3. This waterfall was flowing out into Zayante Creek from a culvert just downhill from the culvert under the railroad tracks mentioned in #2 above. It is the same water that was falling from the Mount Hermon Road bridge.P81222++

4. These two waterfalls were flowing from the roofs of the local supermarket and adjacent drug store and pharmacy, and onto the newsstand below. What is disturbing about this picture is these drains are merely back up drains that do not allow the flat roofs surrounded by parapet walls to fill with too much water if the main drains get clogged. The main drains are likely at the rear of the building where they can drain discretely and out of the way. These back up drains are on the front of the building so that they get noticed if they start to flow. All this water flowing out of them indicates that the main drains are clogged, and that the roofs are flooded.P81222+++

5. This is the Conference Drive bridge over Zayante Creek, East Zayante Road, and the railroad tracks in between them. It is the bridge that was bypassed by the Mount Hermon Road bridge in picture #2. The big greenwaste pile where I dump debris from the landscapes is directly below the southern edge of this bridge, which is to the left in this picture. You can not see it in this picture that was taken before the rain started, but a bit of water drains from this bridge onto the greenwaste pile. It is not much, but it is enough to be a bother when I am unloading debris in the rain. It falls from so high up, that even if I am avoiding the spot where the falling water lands, the wind can blow it all over me. From that height, any bit of road gravel that falls with it can give me quite a sting.P81222++++

6. The most recent storm finished early Monday morning, after dropping two and a half inches of rain.P81222+++++

This is the link for Six on Saturday, for anyone else who would like to participate:


P81125We do not get much frost here. This picture of the view through the windshield of one of the work vehicles was taken more than a week ago, while the humidity and the temperatures were still quite low. The sparse and angular pattern of the frost on the windshield is a result of the minimal humidity. There will be more frost later in winter, although there will not be nearly as much as most other climates get.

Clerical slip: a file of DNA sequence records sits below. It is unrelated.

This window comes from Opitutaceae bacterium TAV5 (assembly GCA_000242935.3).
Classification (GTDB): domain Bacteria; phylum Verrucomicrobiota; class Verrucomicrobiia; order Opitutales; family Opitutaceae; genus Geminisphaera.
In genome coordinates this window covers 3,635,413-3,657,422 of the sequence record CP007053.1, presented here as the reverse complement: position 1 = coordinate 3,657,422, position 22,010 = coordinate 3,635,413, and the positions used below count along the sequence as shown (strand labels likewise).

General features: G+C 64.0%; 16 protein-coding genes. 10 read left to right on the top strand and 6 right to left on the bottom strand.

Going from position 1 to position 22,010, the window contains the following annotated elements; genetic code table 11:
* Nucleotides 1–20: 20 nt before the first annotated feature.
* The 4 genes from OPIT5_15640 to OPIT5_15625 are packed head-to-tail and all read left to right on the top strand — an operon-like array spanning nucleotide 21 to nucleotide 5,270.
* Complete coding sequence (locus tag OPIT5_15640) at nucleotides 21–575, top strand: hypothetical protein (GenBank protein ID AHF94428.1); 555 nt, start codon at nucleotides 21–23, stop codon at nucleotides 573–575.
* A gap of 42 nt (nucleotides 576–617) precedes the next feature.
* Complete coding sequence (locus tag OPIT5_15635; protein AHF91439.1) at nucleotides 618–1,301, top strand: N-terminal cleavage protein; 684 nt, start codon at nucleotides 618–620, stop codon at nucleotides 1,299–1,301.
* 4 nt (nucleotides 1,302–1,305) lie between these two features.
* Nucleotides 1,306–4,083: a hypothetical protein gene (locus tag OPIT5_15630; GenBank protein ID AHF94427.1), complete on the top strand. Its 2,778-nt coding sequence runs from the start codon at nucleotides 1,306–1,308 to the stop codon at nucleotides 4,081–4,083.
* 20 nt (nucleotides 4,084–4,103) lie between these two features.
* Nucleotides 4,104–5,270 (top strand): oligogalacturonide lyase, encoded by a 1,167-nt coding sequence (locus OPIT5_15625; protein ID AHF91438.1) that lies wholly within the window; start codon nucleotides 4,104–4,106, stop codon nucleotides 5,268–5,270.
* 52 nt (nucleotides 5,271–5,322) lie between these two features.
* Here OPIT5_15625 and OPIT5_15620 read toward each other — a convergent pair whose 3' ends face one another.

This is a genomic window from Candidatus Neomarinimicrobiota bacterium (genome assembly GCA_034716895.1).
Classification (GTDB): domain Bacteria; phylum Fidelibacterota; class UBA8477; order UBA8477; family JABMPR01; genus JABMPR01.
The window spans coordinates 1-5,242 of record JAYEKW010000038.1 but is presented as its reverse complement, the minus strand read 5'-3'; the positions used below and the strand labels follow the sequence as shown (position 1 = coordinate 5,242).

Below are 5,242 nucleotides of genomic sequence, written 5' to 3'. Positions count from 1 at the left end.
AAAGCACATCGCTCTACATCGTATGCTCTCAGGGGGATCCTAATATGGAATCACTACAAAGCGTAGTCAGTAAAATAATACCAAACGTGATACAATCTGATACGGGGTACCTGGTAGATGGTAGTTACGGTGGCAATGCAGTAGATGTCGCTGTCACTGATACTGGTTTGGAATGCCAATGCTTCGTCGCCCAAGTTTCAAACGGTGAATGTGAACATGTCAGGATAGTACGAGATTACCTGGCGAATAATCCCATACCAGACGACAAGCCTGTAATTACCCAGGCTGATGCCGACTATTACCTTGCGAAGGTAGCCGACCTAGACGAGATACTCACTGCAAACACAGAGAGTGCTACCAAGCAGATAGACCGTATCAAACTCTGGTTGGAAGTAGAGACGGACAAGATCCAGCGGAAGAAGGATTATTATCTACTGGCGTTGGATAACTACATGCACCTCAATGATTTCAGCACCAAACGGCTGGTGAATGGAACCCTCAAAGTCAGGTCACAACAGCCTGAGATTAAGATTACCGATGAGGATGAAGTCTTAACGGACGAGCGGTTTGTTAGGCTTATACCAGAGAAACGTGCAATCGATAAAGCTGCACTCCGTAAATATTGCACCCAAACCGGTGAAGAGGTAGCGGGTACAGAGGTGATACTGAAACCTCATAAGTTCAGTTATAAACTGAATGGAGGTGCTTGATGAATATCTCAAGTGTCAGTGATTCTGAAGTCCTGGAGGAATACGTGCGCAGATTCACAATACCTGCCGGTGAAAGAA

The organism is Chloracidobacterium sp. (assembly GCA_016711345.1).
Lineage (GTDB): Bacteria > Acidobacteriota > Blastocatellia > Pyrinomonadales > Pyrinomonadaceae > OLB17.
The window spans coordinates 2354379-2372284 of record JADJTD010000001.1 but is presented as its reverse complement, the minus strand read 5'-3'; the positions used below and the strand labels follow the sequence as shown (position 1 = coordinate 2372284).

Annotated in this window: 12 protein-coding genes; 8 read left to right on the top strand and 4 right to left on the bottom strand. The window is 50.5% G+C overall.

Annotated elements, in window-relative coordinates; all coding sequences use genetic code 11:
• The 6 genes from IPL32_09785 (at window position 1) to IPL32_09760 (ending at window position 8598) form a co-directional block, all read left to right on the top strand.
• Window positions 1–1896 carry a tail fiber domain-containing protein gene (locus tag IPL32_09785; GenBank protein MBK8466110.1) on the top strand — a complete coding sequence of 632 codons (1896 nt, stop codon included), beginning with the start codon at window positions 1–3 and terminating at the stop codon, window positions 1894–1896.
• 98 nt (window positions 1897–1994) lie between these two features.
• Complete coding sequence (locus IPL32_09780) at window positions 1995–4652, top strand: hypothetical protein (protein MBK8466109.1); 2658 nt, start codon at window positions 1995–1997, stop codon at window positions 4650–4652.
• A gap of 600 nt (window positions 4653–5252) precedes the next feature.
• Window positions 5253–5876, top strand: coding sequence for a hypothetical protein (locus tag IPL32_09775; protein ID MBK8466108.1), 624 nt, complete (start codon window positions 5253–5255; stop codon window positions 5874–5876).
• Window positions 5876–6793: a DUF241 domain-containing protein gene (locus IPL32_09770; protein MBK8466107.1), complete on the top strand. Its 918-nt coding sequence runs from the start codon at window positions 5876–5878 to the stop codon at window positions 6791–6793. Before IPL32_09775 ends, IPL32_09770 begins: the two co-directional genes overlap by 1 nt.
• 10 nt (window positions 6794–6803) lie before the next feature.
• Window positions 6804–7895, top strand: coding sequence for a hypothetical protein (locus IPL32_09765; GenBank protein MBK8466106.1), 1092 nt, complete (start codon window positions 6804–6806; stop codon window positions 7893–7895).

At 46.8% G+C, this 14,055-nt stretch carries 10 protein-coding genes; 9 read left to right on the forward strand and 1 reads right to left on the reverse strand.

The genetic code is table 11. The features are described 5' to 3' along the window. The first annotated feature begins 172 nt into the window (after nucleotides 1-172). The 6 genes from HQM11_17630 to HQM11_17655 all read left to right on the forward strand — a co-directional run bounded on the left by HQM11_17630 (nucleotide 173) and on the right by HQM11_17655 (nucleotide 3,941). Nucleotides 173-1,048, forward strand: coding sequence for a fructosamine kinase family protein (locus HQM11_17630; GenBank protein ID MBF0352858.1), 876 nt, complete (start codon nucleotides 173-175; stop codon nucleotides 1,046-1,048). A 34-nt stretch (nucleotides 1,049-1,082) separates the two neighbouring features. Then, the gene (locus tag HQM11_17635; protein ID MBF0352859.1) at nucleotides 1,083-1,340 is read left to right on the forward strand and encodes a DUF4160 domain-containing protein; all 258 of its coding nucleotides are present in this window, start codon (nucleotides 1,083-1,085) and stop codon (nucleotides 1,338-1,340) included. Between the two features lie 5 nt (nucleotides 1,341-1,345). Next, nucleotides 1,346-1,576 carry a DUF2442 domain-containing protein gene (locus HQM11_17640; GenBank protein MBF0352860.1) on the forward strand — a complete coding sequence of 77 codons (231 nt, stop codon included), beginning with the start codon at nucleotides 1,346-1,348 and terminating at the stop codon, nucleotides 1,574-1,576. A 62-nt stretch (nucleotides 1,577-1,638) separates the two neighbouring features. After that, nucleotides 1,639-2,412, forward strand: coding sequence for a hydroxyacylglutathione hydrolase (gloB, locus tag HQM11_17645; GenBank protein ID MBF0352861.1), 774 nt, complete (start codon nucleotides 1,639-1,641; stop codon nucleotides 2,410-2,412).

After a cool Monday morning last week, the weather got a bit warmer, or really just less cool. Rain started about midnight between Tuesday and Wednesday, and continued through the day and into the night. More rain is predicted to start after noon next Tuesday, and continue through Thursday. There will be no frost during this weather pattern. Frost happens here only between rainy weather. One might think that since we do not get much rain, there would be plenty of time in between for frost. Really though, much of our winter weather is simply quite pleasant, neither rainy nor frosty.
As appealing as this might be to those in harsher climates, it has certain disadvantages.
So far, there was just enough chill to start defoliation of the black locusts and box elders in the background of the picture, and just enough rain to almost finish it. Trees that need more of a chill to start this process are not so impressed with the weather. Many of the crape myrtles have not even started to color yet. Cottonwoods are starting to defoliate, but are doing so while still only dingy greenish yellow because they did not get enough chill for better color.
Spring bulbs that got planted earlier or are being planted about now will bloom next spring because they were so optimal and primed to do so before they were planted. However, many will not get enough chill in their second winter to bloom again. Consequently, many of the bulbs that would be perennial in other climates are grown as expensive annuals here. Likewise, seed of certain specie that self sow may not get enough chill through winter to germinate next spring.
So again, what is comfortable for us is not so ideal for everything in the garden.